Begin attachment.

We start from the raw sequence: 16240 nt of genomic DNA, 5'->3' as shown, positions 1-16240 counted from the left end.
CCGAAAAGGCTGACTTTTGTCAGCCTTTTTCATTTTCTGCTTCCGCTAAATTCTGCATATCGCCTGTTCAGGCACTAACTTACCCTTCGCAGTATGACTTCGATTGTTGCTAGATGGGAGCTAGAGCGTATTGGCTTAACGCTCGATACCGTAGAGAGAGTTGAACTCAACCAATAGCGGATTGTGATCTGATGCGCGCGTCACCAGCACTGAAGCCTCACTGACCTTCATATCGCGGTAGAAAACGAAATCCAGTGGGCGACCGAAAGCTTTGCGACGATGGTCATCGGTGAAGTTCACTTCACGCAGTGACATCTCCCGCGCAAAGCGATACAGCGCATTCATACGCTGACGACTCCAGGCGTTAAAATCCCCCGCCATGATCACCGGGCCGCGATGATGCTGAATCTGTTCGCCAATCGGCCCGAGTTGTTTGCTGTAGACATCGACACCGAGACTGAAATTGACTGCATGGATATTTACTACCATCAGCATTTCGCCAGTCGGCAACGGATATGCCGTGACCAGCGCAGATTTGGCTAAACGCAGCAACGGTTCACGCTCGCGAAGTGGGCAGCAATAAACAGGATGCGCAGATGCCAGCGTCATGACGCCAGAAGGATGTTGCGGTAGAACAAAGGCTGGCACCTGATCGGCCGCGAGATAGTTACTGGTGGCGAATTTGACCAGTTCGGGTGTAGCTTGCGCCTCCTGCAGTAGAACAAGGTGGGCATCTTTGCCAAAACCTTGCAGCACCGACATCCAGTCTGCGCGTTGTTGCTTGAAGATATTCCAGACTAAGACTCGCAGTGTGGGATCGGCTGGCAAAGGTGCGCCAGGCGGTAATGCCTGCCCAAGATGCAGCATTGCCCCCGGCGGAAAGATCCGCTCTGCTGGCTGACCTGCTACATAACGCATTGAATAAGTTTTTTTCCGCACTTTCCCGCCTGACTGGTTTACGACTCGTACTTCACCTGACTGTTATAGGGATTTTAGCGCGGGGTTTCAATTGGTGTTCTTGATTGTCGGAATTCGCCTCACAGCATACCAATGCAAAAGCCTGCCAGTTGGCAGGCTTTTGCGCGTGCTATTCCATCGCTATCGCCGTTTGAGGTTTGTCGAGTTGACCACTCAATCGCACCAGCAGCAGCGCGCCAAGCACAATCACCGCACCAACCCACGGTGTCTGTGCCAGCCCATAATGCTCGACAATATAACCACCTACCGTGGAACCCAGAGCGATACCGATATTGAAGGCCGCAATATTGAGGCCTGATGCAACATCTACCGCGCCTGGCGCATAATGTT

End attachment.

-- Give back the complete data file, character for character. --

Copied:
We start from the raw sequence: 16240 nt of genomic DNA, 5'->3' as shown, positions 1-16240 counted from the left end.
CCGAAAAGGCTGACTTTTGTCAGCCTTTTTCATTTTCTGCTTCCGCTAAATTCTGCATATCGCCTGTTCAGGCACTAACTTACCCTTCGCAGTATGACTTCGATTGTTGCTAGATGGGAGCTAGAGCGTATTGGCTTAACGCTCGATACCGTAGAGAGAGTTGAACTCAACCAATAGCGGATTGTGATCTGATGCGCGCGTCACCAGCACTGAAGCCTCACTGACCTTCATATCGCGGTAGAAAACGAAATCCAGTGGGCGACCGAAAGCTTTGCGACGATGGTCATCGGTGAAGTTCACTTCACGCAGTGACATCTCCCGCGCAAAGCGATACAGCGCATTCATACGCTGACGACTCCAGGCGTTAAAATCCCCCGCCATGATCACCGGGCCGCGATGATGCTGAATCTGTTCGCCAATCGGCCCGAGTTGTTTGCTGTAGACATCGACACCGAGACTGAAATTGACTGCATGGATATTTACTACCATCAGCATTTCGCCAGTCGGCAACGGATATGCCGTGACCAGCGCAGATTTGGCTAAACGCAGCAACGGTTCACGCTCGCGAAGTGGGCAGCAATAAACAGGATGCGCAGATGCCAGCGTCATGACGCCAGAAGGATGTTGCGGTAGAACAAAGGCTGGCACCTGATCGGCCGCGAGATAGTTACTGGTGGCGAATTTGACCAGTTCGGGTGTAGCTTGCGCCTCCTGCAGTAGAACAAGGTGGGCATCTTTGCCAAAACCTTGCAGCACCGACATCCAGTCTGCGCGTTGTTGCTTGAAGATATTCCAGACTAAGACTCGCAGTGTGGGATCGGCTGGCAAAGGTGCGCCAGGCGGTAATGCCTGCCCAAGATGCAGCATTGCCCCCGGCGGAAAGATCCGCTCTGCTGGCTGACCTGCTACATAACGCATTGAATAAGTTTTTTTCCGCACTTTCCCGCCTGACTGGTTTACGACTCGTACTTCACCTGACTGTTATAGGGATTTTAGCGCGGGGTTTCAATTGGTGTTCTTGATTGTCGGAATTCGCCTCACAGCATACCAATGCAAAAGCCTGCCAGTTGGCAGGCTTTTGCGCGTGCTATTCCATCGCTATCGCCGTTTGAGGTTTGTCGAGTTGACCACTCAATCGCACCAGCAGCAGCGCGCCAAGCACAATCACCGCACCAACCCACGGTGTCTGTGCCAGCCCATAATGCTCGACAATATAACCACCTACCGTGGAACCCAGAGCGATACCGATATTGAAGGCCGCAATATTGAGGCCTGATGCAACATCTACCGCGCCTGGCGCATAATGTT